It has been a while since I placed a text under a strong magnifying glass; but, considering how volatile conditions currently are in Iran, I think it is worth examining Barack Obama's most recent statement this way. If he thinks he is pouring oil on troubled waters, then others may see him as setting a match to that oil. Let us consider his first (and most quoted) paragraph (using Robert Dreyfuss' most recent blog post for The Nation as my source):
The Iranian government must understand that the world is watching. We mourn each and every innocent life that is lost. We call on the Iranian government to stop all violent and unjust actions against its own people. The universal rights to assembly and free speech must be respected, and the United States stands with all who seek to exercise those rights.
This text starts out immediately on the wrong foot with its use of "must." This is nothing more than that great classic of Bush-speak, "ya gotta understand" (which I once called "the only rhetorical device Bush has mastered"), with less folksy phonology. It presumes that the speaker's point of view is the only valid one, and this shows a flagrant disregard for the message behind the subtitle of (now "banished") Dennis Ross' Statecraft book, which is the need "to restore America's standing in the world." The bottom line is that this one little word reveals that, when push comes to shove, we can fall back on the same might-makes-right reasoning of the Bush Administration that got us into so much trouble.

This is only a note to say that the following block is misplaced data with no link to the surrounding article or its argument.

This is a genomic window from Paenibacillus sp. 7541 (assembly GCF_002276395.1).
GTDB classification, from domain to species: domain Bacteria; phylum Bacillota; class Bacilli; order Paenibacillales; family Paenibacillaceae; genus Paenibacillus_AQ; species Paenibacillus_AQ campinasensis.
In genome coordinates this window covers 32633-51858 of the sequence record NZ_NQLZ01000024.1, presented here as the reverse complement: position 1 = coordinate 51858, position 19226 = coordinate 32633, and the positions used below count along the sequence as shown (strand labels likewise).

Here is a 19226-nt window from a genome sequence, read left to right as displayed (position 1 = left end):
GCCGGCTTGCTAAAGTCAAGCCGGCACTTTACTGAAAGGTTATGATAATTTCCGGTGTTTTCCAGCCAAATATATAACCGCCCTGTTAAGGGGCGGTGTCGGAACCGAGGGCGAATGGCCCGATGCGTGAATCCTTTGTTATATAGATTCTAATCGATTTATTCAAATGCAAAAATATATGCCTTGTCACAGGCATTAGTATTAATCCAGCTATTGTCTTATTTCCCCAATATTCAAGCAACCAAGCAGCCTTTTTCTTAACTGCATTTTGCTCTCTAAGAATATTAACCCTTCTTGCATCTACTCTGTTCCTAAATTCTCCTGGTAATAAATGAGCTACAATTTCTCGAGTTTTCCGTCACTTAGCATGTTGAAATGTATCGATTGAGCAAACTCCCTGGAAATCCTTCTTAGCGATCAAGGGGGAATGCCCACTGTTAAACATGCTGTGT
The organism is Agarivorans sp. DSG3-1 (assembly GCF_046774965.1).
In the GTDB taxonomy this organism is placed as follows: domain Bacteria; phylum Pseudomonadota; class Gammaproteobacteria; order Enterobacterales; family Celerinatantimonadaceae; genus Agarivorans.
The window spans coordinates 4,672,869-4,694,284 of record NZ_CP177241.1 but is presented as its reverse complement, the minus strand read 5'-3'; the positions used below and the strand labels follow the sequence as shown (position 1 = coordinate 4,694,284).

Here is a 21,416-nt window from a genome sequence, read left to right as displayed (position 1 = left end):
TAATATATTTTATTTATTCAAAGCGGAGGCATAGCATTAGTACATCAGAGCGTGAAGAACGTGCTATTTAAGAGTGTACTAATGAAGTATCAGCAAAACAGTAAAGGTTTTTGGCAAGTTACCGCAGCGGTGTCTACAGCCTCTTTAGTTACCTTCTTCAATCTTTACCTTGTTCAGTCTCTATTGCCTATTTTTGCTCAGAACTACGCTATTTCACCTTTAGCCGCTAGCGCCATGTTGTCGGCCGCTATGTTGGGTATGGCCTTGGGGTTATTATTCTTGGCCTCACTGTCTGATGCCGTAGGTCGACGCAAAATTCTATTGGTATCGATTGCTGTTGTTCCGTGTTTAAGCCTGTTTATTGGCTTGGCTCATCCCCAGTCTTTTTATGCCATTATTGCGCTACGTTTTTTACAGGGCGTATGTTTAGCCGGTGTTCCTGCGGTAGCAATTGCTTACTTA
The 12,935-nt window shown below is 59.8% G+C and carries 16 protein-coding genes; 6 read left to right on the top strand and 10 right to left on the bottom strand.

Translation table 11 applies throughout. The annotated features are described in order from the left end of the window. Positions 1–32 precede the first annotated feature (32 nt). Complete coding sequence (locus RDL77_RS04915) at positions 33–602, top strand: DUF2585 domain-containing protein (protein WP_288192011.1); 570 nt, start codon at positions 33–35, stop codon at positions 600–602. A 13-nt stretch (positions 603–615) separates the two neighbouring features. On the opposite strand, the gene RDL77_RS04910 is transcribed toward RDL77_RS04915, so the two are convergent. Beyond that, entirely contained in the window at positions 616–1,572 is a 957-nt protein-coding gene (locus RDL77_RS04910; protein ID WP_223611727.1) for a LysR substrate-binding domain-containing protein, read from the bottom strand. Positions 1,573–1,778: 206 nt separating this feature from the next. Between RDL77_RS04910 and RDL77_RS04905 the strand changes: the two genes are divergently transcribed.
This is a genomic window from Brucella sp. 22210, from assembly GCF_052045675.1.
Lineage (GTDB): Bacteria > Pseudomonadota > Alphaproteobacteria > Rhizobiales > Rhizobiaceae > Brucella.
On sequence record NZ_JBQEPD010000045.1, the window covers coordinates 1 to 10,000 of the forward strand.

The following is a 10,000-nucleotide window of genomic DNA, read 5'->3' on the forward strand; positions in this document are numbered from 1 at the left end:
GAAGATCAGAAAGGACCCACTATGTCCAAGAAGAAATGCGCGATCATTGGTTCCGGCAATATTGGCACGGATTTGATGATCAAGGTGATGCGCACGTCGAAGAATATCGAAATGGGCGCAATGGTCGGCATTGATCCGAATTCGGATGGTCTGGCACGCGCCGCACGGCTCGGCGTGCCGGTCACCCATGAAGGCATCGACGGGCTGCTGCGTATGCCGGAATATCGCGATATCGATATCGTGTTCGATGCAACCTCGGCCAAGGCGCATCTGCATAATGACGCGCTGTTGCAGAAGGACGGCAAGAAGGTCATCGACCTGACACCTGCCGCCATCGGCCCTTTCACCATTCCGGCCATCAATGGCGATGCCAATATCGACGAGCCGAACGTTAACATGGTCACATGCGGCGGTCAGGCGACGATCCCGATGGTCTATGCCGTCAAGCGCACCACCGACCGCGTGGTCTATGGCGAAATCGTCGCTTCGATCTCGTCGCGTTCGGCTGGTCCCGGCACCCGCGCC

This injudicious use of the word "must" is followed by the equally suspect adjective "unjust." Like it or not, the Iranian government has a justice system. We may not like the way it works, and we are under no obligation to agree with it or support it. However, using the word "unjust" amounts to invalidating it; and, like it or not, we do not have grounds to do so.
This then takes us to the even more highly-charged adjective "universal." Presumably, this adjective was engaged because it appears in the title of the Universal Declaration of Human Rights adopted by the General Assembly of the United Nations on December 10, 1948. Unfortunately, subsequent debates and decisions emerging from the United Nations since then have demonstrated that there is far from "universal" agreement when it comes to taking the 30 articles of this Declaration seriously in practice. Thus, Obama would have done better to make his point on the basis of his grounds for support, referring to "rights granted by the United Nations Declaration of Human Rights" without shoving the "universality" of those rights in the faces of those currently violating the Preamble (free speech) and Article 20 (assembly) of that Declaration.
As was the case when Mahmoud Ahmadinejad was first elected, we would do well to recognize how little this disputed election has to do with the governance of Iran. Power still resides ultimately with Supreme Leader Ayatollah Ali Khamenei; and the president is little more than an "interface" between the world of this religious leader and the world of other countries, whether their governments are secular or sacred. Khamenei has made it clear that those who protest are indisputably at fault and will thus be subjected to the consequences of their faulty actions. Those are currently the "rules of the game" in Iran. If we are going to even try to exercise statecraft, we cannot begin by denying that those rules exist. This puts most of the Western countries in a great bind. However, this may have been Khamenei's intent. He is testing us to see if (and how) we can negotiate from such a difficult position. This will be Obama's real test as to whether or not meaningful relations with Iran can be restored. Khamenei has created that test, and it is now up to Obama to figure out how to pass it.